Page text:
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Enhancing therapeutic efficacy of human adipose-derived stem cells by modulating photoreceptor expression for advanced wound healing

Abstract

Background

Human adipose-derived stem cells (hADSCs) have been widely used for regenerative medicine because of their therapeutic efficacy and differentiation capacity. However, there are still limitations to use them intactly due to some difficulties such as poor cell engraftment and viability after cell transplantation. Therefore, techniques such as photobiomodulation (PBM) are required to overcome these limitations. This study probed improved preclinical efficacy of irradiated hADSCs and its underlying molecular mechanism.

Methods

hADSCs were irradiated with green organic light-emitting diodes (OLEDs). Treated cells were analyzed for mechanism identification and tissue regeneration ability verification. Expression levels of genes and proteins associated with photoreceptor, cell proliferation, migration, adhesion, and wound healing were evaluated by performing multiple assays and immunostaining. Excision wound models were employed to test in vivo therapeutic effects.

Results

In vitro assessments showed that Opsin3 (OPN3) and OPN4 are both expressed in hADSCs. However, only OPN4 was stimulated by green OLED irradiation. Cell proliferation, migration, adhesion, and growth factor expression in treated hADSCs were enhanced compared to control group. Conditioned medium containing paracrine factors secreted from irradiated hADSCs increased proliferation of human dermal fibroblasts and normal human epidermal keratinocytes. Irradiated hADSCs exerted better wound healing efficacy in vivo than hADSCs without OLED irradiation.

Conclusions

Our study introduces an intracellular mechanism of PBM in hADSCs. Our results revealed that photoreceptor OPN4 known to activate Gq-protein and consequently lead to reactive oxygen species production responded to OLED irradiation with a wavelength peak of 532 nm. In conclusion, green OLED irradiation can promote wound healing capability of hADSCs, suggesting that green OLED has potential preclinical applications.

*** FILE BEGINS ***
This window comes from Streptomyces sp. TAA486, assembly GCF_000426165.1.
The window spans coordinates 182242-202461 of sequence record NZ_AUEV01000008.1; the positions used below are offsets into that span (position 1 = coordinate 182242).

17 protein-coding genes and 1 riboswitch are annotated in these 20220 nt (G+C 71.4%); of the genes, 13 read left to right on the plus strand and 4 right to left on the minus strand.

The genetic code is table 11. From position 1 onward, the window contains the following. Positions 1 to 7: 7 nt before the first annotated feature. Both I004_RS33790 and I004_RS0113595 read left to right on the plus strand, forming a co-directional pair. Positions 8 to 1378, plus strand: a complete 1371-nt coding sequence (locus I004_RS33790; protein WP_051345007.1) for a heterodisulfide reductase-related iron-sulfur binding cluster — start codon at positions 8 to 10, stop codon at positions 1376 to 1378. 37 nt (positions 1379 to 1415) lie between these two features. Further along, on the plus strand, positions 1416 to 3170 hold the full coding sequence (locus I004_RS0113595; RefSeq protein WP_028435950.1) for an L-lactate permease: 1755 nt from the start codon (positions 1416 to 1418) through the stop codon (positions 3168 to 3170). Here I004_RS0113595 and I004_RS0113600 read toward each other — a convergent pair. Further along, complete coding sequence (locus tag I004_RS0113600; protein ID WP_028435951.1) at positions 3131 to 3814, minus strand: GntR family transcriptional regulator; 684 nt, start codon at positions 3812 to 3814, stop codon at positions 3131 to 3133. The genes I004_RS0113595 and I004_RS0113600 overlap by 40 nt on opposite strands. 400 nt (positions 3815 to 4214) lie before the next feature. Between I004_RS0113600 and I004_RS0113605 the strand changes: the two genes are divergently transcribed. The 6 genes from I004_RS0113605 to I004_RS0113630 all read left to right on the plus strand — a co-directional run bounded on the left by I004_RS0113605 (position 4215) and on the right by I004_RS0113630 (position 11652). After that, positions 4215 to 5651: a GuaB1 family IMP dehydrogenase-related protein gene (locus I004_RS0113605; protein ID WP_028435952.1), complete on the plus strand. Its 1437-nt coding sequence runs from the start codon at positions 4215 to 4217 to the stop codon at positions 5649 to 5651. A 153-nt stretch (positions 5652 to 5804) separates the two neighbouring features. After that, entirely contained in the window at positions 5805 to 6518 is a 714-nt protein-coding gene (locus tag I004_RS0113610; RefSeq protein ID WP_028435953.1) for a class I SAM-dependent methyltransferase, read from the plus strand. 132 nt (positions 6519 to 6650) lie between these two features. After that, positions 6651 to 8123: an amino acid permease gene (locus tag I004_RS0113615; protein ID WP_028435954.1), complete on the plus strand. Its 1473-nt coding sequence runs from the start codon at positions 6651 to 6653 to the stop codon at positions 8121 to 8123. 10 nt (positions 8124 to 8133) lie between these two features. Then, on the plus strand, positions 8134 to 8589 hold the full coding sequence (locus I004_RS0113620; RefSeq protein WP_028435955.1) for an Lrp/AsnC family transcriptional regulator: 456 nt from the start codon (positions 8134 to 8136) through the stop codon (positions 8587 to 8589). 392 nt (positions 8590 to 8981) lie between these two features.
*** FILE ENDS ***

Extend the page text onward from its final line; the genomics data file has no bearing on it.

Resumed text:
Background

Human adipose-derived stem cells (hADSCs) have galvanized researchers working in the field of regenerative medicine due to their unique biological characteristics and promising preclinical potential. In the past few decades, hADSCs have been increasingly revealed to hold potential as innate biotherapeutics. There is compelling evidence supporting the possibility of using hADSCs for promoting tissue regeneration [1,2,3]. Although several studies have explored the innate therapeutic potency of hADSCs for various diseases and their modes of action [4], there still exist several drawbacks of hADSCs such as low survival rate, heterogeneity, and inconsistent therapeutic outcomes [5,6,7]. Therefore, many recent studies have used various techniques to improve the therapeutic efficacy of hADSCs [8, 9]. One strategy to augment the therapeutic potential of hADSCs is to perform photobiomodulation (PBM). PBM has been widely used to treat diseases by introducing a light source such as a laser or a light-emitting diode (LED) to target cells or tissues [10, 11]. Growing evidence suggests that PBM may lead to physical and chemical effects in target cells by modulating various biological processes such as cell proliferation and inflammatory responses [12, 13]. Furthermore, PBM can be applied to achieve enhanced expression of desired biomolecules that contribute to regeneration of injured tissues.